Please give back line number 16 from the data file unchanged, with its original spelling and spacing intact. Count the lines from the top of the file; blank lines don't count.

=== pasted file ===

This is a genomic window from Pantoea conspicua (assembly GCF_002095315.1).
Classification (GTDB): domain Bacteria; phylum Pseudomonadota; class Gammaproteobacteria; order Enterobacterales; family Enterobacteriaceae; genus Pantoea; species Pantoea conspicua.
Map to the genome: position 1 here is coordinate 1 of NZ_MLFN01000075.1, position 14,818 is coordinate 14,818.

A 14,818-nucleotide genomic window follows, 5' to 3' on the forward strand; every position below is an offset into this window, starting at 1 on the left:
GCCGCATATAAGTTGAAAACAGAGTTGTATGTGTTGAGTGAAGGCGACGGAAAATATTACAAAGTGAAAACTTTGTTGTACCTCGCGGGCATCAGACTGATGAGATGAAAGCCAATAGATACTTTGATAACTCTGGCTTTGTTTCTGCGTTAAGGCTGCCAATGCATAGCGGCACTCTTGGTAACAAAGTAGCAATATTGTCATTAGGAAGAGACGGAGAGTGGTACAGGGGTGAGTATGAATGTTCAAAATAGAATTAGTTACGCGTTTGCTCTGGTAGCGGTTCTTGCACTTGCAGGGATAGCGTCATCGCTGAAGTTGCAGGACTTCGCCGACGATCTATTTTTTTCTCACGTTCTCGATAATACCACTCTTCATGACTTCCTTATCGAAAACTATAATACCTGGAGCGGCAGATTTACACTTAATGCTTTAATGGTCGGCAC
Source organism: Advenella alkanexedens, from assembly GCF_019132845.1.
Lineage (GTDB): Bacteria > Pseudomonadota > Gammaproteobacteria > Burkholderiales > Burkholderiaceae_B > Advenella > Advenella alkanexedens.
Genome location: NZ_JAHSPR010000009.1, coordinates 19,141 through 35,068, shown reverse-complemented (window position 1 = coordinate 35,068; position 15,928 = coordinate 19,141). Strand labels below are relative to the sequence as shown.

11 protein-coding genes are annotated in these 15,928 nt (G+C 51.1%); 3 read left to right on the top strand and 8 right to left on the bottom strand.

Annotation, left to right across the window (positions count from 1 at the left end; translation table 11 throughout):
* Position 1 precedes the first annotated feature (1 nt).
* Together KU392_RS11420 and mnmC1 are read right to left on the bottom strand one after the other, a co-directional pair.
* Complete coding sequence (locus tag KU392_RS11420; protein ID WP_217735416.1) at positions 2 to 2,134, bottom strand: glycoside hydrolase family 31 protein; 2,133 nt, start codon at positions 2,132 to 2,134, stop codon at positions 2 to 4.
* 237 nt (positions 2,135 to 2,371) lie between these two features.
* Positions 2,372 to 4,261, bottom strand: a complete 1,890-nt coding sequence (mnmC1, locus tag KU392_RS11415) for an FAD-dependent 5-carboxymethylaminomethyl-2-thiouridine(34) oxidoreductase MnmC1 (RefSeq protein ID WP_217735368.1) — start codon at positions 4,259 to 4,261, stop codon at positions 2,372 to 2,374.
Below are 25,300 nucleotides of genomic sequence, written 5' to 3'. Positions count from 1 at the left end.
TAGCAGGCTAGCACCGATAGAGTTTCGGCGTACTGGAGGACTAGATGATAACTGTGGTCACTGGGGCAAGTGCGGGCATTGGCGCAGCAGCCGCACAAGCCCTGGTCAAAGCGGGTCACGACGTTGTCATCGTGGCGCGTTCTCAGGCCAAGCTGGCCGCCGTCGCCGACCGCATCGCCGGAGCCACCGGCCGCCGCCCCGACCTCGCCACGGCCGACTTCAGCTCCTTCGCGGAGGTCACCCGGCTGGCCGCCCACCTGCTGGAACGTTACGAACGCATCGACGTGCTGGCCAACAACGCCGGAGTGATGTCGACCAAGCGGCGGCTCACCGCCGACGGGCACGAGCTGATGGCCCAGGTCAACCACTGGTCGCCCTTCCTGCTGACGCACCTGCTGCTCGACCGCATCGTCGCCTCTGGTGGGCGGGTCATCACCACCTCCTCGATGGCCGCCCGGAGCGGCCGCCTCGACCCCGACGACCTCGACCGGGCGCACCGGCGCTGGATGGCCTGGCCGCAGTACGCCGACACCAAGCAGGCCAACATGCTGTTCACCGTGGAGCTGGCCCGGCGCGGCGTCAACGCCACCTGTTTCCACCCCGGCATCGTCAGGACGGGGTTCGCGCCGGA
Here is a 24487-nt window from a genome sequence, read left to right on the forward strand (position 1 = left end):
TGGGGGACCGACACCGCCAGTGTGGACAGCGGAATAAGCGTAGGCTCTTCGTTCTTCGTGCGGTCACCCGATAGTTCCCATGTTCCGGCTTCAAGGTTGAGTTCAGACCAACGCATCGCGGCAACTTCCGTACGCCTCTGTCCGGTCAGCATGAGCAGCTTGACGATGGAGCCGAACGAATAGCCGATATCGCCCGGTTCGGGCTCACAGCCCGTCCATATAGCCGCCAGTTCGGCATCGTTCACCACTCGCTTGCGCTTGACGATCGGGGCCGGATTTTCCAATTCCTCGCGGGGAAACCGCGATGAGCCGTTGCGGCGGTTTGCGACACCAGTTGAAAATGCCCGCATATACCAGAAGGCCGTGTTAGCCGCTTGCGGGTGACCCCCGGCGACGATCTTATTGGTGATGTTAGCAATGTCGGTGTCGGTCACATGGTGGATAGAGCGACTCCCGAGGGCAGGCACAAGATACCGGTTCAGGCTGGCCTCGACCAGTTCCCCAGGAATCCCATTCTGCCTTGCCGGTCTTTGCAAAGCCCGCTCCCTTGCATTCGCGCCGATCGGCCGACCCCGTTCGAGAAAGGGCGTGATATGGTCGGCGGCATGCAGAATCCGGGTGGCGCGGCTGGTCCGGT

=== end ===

Below are 25,300 nucleotides of genomic sequence, written 5' to 3'. Positions count from 1 at the left end.